Parliament on Monday was a scene of a heated four-hour debate on what constitutes a swamp, with no consensus reached.
This was as MPs, government and civil society officials continued scrutinising the new land use draft law.
As the session by the Chamber of Deputies' standing Committee on Agriculture, Livestock and Environment started exchanging views on Article 2 (Definitions), MPs and civil society representatives unwaveringly pushed for clarity on the definition of a swamp.
MPs say once the definition of a swamp-which is often claimed as government land-is not clear, there will be problems, especially since some swamps are not permanent and these usually belong to individuals and cannot be claimed by government.
In addition, artificial and natural swamps should be differentiated, lawmakers said.
Issue of claimants
MPs argue that quite often, people have a tendency of claiming some lands, for instance when swamps or mashlands dry up, or government claims land as its own when some places get filled with water, which is often a source of confusion and conflict.
At one point, MP Spéciose Mukandutiye said even Article 18 does not clarify things as suggested by Eng. Didier Sagashya, the deputy director-general of the Rwanda Natural Resources Authority (RNRA).
Mukandutiye said, "It is stated that all swamps belong to government, but it is not clear if this [Article] is [talking about] a man-made swamp or a natural one. When a piece of land is all of a sudden filled with water and vegetation, who then does it belong to?"
MP Gabriel Semasaka suggested that to avoid "confusion" the Bill should adopt the definition contained in the current organic law [of 2005] determining the modalities of protection, conservation and promotion of the environment.
The environment protection law defines a swamp as "a flat area between mountains with much stagnant water and biodiversity, with papyrus, cypress or other vegetation of the same family."
The same law defines a wet land as "a place made up of valleys, plain lands and swamps."
Eng. Sagashya laboured to persuade the session that his office consulted the Rwanda Environment Management Authority (Rema) on a suitable definition, but it was ultimately decided that more consultations are required.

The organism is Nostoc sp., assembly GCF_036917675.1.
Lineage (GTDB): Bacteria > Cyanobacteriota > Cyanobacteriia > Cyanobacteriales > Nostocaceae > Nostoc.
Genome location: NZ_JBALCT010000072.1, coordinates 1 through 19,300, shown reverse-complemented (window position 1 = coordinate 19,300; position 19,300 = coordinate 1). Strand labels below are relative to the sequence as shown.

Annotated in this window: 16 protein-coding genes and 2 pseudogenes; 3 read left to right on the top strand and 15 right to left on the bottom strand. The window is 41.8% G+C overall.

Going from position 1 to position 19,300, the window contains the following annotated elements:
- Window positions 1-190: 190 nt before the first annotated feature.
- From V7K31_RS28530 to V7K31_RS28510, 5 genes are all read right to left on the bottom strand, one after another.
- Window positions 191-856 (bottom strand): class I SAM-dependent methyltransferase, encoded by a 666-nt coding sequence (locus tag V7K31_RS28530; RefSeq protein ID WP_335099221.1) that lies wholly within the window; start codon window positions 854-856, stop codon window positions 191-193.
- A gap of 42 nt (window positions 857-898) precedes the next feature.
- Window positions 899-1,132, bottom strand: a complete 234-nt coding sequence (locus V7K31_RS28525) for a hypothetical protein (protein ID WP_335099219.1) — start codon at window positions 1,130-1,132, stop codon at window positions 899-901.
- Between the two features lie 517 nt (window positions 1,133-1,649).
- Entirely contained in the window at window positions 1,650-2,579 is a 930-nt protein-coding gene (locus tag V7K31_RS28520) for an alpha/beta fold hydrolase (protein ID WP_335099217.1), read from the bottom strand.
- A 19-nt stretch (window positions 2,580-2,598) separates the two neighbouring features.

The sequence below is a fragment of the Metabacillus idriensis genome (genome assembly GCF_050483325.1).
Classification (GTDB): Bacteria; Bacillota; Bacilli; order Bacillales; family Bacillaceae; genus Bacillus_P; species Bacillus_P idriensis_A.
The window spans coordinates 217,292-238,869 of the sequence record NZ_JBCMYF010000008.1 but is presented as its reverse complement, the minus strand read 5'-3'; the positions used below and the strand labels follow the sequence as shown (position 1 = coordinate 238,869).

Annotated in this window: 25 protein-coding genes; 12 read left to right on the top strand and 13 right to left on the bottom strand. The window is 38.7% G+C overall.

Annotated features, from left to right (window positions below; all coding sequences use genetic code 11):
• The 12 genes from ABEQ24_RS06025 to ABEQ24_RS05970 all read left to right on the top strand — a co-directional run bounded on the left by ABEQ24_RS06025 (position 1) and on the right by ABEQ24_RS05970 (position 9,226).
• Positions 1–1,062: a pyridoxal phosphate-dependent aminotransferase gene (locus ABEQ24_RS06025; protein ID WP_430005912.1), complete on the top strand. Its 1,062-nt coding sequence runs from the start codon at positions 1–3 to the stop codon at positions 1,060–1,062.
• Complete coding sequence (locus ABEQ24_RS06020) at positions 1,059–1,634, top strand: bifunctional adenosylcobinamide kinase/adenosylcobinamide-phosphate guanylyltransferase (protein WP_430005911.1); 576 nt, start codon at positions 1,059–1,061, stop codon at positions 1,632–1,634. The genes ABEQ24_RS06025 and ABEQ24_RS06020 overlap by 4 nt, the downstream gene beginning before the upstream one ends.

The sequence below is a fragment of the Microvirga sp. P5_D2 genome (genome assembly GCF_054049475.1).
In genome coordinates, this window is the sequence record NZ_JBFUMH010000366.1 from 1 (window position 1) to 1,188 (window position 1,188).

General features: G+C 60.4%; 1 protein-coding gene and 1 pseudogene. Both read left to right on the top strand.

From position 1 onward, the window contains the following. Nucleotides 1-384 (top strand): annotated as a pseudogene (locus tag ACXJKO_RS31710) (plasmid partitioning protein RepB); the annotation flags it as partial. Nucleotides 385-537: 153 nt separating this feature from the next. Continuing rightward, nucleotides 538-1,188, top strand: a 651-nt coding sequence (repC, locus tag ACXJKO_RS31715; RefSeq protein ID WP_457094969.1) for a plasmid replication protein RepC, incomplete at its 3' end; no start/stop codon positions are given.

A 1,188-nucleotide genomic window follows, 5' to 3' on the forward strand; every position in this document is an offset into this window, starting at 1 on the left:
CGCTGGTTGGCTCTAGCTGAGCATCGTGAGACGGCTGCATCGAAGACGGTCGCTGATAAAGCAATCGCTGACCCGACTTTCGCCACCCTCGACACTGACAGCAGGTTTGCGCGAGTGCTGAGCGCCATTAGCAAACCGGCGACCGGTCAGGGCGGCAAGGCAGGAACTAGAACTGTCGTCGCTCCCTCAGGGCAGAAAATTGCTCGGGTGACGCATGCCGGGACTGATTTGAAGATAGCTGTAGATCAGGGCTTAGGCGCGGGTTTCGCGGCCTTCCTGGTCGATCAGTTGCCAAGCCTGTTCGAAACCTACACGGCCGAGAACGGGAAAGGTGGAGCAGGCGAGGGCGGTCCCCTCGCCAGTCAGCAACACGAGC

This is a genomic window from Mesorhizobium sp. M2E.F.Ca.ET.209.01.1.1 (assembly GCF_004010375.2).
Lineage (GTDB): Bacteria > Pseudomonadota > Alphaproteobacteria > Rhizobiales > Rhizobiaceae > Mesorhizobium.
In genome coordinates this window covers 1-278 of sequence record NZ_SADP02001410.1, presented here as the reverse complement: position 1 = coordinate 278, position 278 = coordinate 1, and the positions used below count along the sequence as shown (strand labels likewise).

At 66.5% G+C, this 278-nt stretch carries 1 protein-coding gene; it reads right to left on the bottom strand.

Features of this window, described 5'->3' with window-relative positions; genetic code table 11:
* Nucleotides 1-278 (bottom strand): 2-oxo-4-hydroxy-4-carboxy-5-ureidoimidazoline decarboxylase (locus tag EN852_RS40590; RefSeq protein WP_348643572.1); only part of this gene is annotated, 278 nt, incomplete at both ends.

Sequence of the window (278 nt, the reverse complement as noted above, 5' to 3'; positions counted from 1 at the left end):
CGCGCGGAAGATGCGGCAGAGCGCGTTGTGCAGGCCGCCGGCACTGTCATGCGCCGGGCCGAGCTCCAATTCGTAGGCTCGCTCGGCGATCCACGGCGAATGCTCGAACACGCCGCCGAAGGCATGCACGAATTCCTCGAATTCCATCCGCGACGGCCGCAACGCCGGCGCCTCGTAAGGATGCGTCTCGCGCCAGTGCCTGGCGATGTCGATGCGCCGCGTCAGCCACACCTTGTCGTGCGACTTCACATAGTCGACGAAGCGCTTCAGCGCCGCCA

"It is clear that it would be difficult to define what you don't understand: the technical government institutions do not understand it in the same way. Rema has a different understanding from the RNRA, which means that it is not even clear how many swamps exist in the country," Annie Kairaba, the director of the Rwanda Initiative for Sustainable Development (RISD) and the coordinator for LandNet Rwanda, an Africa-wide network that brings together policymakers, academics and civil society to work on land issues, told The New Times after the session.
No firm definition
Kairaba added: "Article 18 in the normal law does not even help any better because it is not clear enough. During land tenure registration, some people were allocated swamps and registered as 'own' for lease! It's important to have more clarity before confirming the definition."
Kairaba told the session she feared that if they adopted a definition, Rema could later reject it since it was not participating in the debate.
MP Marie Thérèse Murekatete said clarity must be given as they too will have to "knowledgeably explain and convince the full plenary on the definition issue" when debate in the committee is over.
When participants gave examples of what other land related laws provide on different matters, MP Joseph Désiré Nyandwi, the deputy chairperson of the Committee, said, "That is why there must be debate. All these issues must be ironed out. Let us consult further on everything."
Efforts to get a comment from Rema by press time were futile.